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We developed a device for improving the results on a piece of equipment we designed and built for another corporation. After delivery of the entire piece of equipment, they went and patented our idea but they had nothing to do with coming up with the idea nor developing it into a working design.

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NO

That is not proper at all. In the U.S.someone who is not a true inventor needed to sign the paperwork declaring that they were a true inventor for the filing. The form says fraudulent signing is punishable by fine or imprisonment.

One approach would be try to get them to assign the patent to your company along with a change in inventor to the actual inventor or inventors. Another would be to file your own patent application and as part of that process initiate a derivation proceeding against them.

If you did get the patent owned by your company, as it should be, they would have the right to use the device they bought from you and depending on your agreements might have the right to build or have built other units. As Eric points out it is conceivable that your agreement with them requires you to assign your patent rights to them either exclusively or non-exclusively. That doesn't change the fact that the true inventors need to be involved in the filing and are the default owners.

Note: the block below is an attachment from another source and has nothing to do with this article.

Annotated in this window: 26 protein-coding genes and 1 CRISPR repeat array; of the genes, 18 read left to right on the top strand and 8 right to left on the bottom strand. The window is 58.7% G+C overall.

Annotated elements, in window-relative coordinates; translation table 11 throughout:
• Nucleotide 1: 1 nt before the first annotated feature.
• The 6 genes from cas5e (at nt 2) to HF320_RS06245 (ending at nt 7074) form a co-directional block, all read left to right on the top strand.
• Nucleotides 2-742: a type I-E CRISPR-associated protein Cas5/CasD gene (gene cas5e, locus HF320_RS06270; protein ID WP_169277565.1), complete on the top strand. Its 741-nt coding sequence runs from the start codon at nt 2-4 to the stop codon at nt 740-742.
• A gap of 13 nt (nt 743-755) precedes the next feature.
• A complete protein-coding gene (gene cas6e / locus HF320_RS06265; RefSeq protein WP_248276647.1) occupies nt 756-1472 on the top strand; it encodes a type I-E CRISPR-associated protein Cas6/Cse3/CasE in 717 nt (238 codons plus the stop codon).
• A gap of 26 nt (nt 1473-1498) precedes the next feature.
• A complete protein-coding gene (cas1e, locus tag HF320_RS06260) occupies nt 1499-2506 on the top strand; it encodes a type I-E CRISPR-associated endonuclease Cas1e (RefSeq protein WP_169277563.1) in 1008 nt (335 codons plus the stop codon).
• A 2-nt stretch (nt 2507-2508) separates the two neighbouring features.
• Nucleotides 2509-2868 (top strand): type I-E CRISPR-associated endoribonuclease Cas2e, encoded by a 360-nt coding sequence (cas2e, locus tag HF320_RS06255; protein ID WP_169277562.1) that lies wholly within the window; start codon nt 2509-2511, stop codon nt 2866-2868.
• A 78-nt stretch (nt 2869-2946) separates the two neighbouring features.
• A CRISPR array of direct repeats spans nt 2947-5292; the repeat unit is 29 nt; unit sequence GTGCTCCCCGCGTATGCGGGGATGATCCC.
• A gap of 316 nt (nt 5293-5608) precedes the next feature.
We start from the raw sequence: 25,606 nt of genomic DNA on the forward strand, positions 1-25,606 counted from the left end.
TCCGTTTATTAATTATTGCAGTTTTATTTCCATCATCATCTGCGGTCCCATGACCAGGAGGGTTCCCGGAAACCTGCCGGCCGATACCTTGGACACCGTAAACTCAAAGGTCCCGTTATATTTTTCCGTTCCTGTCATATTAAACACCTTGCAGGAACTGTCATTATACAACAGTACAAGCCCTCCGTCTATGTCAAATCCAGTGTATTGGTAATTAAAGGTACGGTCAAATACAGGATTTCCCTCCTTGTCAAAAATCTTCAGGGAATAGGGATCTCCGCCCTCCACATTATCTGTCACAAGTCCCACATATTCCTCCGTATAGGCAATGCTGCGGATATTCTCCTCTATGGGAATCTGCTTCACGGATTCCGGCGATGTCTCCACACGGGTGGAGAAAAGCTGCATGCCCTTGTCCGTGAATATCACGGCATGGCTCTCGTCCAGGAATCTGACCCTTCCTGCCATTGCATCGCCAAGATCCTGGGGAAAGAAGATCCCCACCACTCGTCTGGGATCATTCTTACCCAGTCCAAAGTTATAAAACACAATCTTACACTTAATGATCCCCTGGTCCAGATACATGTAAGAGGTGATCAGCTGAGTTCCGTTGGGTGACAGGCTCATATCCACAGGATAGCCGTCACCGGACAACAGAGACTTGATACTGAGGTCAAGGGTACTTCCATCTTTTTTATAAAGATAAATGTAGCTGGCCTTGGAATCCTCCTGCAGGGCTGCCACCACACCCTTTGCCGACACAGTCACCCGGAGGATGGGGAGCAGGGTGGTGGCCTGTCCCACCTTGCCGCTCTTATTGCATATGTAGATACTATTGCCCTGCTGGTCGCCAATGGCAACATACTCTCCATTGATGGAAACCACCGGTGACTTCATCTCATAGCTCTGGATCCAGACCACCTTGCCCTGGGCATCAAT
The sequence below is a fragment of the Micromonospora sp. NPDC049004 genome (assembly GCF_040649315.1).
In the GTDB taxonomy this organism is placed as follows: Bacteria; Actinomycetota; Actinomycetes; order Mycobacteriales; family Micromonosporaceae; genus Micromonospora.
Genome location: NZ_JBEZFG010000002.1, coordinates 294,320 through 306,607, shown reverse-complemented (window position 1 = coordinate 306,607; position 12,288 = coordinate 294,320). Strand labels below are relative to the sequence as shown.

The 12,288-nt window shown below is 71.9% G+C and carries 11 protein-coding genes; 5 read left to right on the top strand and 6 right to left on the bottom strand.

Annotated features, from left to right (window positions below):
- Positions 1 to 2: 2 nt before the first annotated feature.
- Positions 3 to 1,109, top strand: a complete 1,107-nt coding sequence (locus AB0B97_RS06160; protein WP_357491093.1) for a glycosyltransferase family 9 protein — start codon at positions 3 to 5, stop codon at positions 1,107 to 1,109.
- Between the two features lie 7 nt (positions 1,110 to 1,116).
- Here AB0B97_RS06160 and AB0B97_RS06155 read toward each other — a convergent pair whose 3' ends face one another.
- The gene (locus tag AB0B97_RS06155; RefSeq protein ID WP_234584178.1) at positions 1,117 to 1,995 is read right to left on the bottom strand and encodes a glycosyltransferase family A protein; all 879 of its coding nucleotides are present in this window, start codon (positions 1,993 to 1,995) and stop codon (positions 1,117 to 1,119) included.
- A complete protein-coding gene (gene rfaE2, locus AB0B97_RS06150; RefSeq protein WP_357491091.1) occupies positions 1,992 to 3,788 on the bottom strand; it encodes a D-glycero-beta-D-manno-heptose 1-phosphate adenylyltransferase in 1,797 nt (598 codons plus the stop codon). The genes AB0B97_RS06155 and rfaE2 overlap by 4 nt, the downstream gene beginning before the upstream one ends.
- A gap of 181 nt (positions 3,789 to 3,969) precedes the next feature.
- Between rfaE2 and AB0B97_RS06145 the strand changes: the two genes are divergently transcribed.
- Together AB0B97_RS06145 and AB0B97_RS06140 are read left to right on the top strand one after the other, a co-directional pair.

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    Depending on the contract terms, the second company my own the rights to the invention. That doesn’t excuse filing with false inventors.
    – Eric S
    Commented Jul 29, 2020 at 2:53

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